San Salvador, Aug 19 (Prensa Latina) The 3rd Summit of the Central American Integration System (SICA) and the Community of Caribbean States (CARICOM) began Friday, with the aim of discussing security issues, risk management, climate change and trade.
The meeting of heads of State and Government of the two regional blocs follows the foreign ministers’ meeting held on Thursday, during which they prepared the talking points for Friday.
We have common challenges in both regions, so this meeting is very important to find common solutions, said Salvadoran Foreign Minister Hugo Martinez.
Martinez added that Central America can support the Caribbean not only in trade but also in integrated management.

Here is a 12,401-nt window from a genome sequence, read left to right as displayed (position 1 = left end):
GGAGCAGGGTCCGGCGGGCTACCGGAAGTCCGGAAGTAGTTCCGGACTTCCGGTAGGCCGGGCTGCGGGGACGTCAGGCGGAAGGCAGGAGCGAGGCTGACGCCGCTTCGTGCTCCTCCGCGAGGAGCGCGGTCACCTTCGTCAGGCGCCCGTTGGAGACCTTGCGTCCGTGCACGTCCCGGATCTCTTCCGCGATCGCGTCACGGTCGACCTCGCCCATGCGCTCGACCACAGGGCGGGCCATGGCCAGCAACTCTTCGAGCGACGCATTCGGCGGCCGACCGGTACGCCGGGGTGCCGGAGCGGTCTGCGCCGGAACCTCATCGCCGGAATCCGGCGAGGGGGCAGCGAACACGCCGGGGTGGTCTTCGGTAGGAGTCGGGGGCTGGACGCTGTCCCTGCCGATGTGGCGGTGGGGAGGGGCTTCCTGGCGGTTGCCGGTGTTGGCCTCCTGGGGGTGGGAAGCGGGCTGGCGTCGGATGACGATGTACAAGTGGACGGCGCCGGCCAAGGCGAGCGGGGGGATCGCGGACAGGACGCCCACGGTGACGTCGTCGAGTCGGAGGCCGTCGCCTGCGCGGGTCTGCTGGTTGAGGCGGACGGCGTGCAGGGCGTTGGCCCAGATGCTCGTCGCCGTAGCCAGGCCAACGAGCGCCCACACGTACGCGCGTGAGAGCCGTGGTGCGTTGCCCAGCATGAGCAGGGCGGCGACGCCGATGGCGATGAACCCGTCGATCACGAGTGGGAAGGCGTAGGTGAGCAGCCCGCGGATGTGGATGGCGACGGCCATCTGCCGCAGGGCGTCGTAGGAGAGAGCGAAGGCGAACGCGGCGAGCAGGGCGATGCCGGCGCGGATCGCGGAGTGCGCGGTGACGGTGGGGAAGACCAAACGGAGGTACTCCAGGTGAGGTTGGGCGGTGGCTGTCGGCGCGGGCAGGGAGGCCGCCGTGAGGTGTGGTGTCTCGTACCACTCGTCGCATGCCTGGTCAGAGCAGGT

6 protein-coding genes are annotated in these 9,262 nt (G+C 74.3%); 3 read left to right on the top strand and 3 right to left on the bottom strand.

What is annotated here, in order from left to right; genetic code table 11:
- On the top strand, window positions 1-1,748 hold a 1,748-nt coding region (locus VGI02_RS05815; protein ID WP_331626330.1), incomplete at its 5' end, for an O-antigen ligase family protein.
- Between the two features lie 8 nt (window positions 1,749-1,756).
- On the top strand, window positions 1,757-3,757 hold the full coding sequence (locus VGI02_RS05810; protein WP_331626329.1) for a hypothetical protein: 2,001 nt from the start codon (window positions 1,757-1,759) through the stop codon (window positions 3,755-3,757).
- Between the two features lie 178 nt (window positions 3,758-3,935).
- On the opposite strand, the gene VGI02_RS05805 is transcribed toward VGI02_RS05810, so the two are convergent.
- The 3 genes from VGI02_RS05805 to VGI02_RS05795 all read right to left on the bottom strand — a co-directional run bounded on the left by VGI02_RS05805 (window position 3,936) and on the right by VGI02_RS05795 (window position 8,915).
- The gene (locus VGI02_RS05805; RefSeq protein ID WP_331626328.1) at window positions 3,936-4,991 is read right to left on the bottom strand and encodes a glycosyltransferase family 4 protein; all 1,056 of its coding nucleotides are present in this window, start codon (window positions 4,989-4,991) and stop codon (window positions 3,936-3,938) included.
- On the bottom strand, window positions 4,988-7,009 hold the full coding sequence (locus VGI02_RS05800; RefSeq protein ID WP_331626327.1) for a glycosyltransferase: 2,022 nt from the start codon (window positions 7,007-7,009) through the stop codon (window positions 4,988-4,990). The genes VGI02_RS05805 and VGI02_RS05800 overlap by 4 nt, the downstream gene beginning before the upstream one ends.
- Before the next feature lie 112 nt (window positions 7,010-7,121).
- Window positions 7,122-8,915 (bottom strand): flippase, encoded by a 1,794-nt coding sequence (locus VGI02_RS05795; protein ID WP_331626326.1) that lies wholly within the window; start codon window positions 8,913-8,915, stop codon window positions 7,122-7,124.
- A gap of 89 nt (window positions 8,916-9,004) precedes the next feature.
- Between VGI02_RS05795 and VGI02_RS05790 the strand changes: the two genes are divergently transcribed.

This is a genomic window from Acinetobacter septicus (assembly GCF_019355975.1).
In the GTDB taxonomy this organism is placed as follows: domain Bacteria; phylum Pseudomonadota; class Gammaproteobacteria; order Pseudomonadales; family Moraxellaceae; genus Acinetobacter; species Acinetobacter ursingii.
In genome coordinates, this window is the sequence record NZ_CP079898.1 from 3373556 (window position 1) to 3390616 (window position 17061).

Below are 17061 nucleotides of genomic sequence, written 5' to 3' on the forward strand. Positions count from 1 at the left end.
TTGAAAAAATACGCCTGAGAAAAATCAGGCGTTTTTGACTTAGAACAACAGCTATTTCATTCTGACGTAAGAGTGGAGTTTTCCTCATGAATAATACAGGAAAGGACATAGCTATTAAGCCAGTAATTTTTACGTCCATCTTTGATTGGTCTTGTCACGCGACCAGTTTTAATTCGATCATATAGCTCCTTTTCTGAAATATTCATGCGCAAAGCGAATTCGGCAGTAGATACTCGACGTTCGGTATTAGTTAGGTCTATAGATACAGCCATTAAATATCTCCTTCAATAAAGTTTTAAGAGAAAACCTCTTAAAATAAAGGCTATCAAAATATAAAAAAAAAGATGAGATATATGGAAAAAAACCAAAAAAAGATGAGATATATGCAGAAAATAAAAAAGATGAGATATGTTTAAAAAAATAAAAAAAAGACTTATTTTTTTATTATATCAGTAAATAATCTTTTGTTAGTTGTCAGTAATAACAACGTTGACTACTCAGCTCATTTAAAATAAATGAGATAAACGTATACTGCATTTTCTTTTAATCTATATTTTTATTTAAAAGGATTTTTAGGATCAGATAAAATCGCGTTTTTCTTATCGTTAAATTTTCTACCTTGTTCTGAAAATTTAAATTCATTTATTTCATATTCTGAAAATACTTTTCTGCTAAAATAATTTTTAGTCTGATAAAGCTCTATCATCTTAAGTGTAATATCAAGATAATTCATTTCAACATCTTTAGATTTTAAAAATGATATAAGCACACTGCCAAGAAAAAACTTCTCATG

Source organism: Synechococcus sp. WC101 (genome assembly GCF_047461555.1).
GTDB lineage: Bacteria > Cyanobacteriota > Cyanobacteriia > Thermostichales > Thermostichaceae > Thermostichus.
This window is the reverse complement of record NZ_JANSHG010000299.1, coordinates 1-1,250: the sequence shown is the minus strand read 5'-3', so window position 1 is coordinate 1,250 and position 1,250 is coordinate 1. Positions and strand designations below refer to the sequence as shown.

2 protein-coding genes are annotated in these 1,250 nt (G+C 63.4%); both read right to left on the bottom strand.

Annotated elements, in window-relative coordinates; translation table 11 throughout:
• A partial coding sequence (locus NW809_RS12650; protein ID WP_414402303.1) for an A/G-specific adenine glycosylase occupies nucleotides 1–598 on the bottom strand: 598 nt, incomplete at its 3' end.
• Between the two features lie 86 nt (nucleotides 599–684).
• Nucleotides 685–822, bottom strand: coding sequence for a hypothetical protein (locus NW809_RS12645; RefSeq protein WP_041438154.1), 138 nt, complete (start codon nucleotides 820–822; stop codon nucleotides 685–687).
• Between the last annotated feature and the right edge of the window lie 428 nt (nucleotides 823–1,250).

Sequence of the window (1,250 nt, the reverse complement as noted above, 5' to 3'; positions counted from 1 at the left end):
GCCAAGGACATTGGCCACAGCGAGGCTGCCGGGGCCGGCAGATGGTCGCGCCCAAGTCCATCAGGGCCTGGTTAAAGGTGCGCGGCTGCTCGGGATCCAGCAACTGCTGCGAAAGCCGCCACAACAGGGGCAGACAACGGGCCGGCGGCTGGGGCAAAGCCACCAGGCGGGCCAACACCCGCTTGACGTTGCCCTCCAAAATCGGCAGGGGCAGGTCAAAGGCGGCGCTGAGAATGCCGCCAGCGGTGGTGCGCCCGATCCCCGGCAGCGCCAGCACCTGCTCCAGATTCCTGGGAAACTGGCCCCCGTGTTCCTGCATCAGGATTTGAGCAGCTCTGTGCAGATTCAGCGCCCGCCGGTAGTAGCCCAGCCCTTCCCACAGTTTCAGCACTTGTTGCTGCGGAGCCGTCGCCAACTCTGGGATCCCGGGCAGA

The economic exchange between both regions is between 600 and 700 million dollars a year, according to official data.
“We’ve made some bilateral agreements between countries in the Caribbean region and now we will try to approve these agreements from region to region,” said Martinez.
The most controversial topics to be dicsussed by the presidents include the recognition of Palestine as a sovereign state, a prelude to the acceptance of that country in the UN General Assembly in September.
The presidents will also discuss the legal-related issues of the two blocs and try to confront a US attempt to increase the tariff on ethanol, which can affect the biofuel plants in Trinidad and Tobago and Jamaica.
The 3rd Summit will also discuss the comprehensive climate change risk management, about which both blocs share concerns, according to Martinez.
Caricom, established in 1973, groups Antigua and Barbuda, Bahamas, Barbados, Belize, Dominica, Grenada, Guyana, Haiti, Jamaica, Montserrat, St. Lucia, St. Kitts and Nevis, Saint Vincent and the Grenadines, Suriname and Trinidad and Tobago.
Belize, Costa Rica, El Salvador, Guatemala, Honduras, Nicaragua, Panama and the Dominican Republic as an Associated State are the members of SICA.